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Old 10-11-2005, 08:00 AM   #1
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Default Ohio State's problems...

This article sums it up nicely...and Terry Pluto is an excellent sports writer who knows what he's talking about...author of 19 books and nominated twice for the Pulitzer.

http://www.ohio.com/mld/ohio/sports/...printstory.jsp

Posted on Tue, Oct. 11, 2005

Smith not right for this offense

By Terry Pluto


This is intended for the Ohio State offensive coaches.

Defensive guys, you can go home from school early. You get it, just keep up the good work.

It's the offense...

Can anyone tell me exactly what the Buckeyes are doing on offense?

I know, not scoring.

Besides that, does anyone have a clue?

Certainly not quarterback Troy Smith, who seems about as comfortable as a cat dropped into the middle of the Westminster Dog Show. Sometimes, he tiptoes around. Other times, he runs for his life.

He continually looks left, looks right, peeks behind his shoulder.

This is not his offense.

Actually, when the Buckeyes are in the shotgun and using three receivers, it's similar to the system that backup Justin Zwick used when he was at Massillon. It's designed for a quarterback to throw the ball all over the field to several receivers, and it also gives the quarterback some freedom to change plays.

It's not a good offense for a quarterback who likes to run, and that's the quarterback whom the Buckeyes are using.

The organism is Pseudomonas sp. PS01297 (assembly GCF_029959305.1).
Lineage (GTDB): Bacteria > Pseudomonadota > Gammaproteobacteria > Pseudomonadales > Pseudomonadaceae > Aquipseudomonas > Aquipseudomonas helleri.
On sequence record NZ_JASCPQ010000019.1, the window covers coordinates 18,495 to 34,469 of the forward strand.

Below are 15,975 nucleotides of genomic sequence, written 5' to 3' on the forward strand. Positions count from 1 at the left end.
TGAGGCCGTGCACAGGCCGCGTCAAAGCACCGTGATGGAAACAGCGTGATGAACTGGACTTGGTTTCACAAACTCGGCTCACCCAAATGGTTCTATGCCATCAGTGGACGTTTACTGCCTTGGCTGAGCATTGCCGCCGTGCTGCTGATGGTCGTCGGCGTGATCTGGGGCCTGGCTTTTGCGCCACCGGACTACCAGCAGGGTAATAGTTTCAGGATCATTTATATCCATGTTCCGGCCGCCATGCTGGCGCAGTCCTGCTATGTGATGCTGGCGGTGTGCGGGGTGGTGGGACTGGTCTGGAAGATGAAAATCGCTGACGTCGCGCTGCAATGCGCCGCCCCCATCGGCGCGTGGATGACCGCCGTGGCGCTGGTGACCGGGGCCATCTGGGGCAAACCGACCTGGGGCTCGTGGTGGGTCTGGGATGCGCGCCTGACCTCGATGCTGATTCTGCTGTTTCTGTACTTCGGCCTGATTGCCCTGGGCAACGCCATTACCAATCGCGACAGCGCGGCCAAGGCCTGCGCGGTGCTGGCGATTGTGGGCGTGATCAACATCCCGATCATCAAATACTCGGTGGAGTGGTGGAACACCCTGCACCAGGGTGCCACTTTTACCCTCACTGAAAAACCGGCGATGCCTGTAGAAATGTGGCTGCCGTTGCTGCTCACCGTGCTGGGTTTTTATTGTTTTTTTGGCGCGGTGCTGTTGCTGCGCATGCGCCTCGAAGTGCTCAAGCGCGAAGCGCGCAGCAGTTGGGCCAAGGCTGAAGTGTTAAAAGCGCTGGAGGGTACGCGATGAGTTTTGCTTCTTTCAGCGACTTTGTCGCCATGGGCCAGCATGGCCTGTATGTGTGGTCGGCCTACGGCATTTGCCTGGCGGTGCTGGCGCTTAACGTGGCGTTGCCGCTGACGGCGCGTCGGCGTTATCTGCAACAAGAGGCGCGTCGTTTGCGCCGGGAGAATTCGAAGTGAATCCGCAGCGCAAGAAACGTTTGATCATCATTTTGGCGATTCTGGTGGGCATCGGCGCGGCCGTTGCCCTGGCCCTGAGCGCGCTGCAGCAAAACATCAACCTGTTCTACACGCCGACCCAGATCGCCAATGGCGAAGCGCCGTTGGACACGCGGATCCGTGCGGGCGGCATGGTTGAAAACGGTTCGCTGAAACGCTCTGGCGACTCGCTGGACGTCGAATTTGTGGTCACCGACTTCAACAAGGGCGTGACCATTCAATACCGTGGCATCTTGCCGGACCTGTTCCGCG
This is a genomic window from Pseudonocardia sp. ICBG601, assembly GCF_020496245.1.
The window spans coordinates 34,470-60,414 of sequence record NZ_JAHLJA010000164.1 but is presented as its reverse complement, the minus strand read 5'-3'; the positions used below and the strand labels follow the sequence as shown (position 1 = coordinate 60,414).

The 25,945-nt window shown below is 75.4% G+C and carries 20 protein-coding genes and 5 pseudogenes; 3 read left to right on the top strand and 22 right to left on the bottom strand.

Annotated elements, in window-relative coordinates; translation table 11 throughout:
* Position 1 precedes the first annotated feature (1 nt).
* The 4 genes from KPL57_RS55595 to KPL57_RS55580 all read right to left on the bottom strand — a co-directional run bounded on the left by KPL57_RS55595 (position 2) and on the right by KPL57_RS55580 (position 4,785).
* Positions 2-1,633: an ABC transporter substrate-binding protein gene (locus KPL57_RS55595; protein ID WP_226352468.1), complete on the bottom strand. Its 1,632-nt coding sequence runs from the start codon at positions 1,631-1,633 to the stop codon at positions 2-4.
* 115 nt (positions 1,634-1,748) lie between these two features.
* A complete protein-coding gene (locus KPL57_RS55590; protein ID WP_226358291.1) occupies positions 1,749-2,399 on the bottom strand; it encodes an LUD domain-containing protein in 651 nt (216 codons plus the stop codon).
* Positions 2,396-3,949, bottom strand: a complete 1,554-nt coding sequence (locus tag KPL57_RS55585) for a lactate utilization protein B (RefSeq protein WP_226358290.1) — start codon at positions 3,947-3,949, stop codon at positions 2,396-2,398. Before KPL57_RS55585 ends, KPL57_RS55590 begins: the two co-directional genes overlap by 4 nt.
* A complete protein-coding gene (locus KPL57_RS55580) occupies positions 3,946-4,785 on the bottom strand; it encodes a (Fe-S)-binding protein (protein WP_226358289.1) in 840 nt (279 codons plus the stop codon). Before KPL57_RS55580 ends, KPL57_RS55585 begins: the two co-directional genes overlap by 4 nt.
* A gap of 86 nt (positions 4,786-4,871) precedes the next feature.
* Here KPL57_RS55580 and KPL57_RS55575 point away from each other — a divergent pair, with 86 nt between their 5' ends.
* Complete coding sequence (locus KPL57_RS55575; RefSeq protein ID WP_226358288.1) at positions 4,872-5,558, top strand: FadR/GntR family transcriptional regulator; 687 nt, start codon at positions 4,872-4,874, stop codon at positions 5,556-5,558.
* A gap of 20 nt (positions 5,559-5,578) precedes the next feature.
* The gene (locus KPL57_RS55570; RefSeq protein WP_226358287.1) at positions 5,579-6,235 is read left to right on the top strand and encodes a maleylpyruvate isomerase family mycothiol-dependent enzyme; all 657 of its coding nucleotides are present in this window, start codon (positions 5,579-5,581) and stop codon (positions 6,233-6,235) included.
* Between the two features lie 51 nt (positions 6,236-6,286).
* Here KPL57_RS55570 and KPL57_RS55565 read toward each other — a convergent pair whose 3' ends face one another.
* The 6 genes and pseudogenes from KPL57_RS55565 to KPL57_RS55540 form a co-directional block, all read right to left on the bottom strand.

I'm not sure what should be the Buckeyes' offense. Maybe more of an option, maybe something else. Coach Jim Tressel and his staff must have several ideas for what is an athletically gifted but extremely underachieving offense.

OK, Antonio Pittman, I'm not talking about you.

The sophomore running back from Buchtel usually runs hard and runs well. He's averaging 92 yards a game, 5.0 per carry. His worst night was against Penn State, but that wasn't a disaster as he gained 58 yards in 15 carries.

Part of the problem for Pittman was Penn State stacked the line. The Nittany Lions could see that Smith's passing was erratic, that he was worried and that he was unsure what he wanted to do.

Smith was sacked five times!

This happened to a player who might be talented enough to be a Division I tailback, but Smith never seemed to know where the rush was coming from or where he should run.

The Buckeyes had only two plays gain more than 20 yards, and those came on their final drive when Smith finally completed a couple of decent passes. Then he was sacked and fumbled, ending OSU's attempt to tie the score.

OSU is 3-2. The Buckeyes dominated Iowa 31-6 in every aspect of the game three weeks ago. Their other victories have been against Miami (Ohio) and San Diego State. Neither are ranked teams.

When they lost 25-22 to Texas, fans dwelled on the pass that tight end Ryan Hamby dropped in the end zone. But that night, Tressel juggled his two quarterbacks. Then, neither was effective, both played cautiously.

That led Tressel to pick Smith, which makes sense.

The offense is still sputtering, though.

Has anyone seen Ted Ginn Jr. this year? Yes, the Ted Ginn of a year ago who was supposed to a Heisman Trophy candidate? This Ted Ginn is playing like just a track athlete still trying to transform himself into a football player.

Ginn has carried five times for seven yards. No one is fooled when he gets it on a reverse. He has caught 16 passes for an average of 12 yards per catch. He has one touchdown. His returns have been underwhelming.

Somehow, the Buckeyes have to set him loose.

Santonio Holmes is a big-time receiver, and there are times when he seems open, but he doesn't get the ball nearly enough. Smith has the arm with enough power to throw deep, but accuracy has been a problem.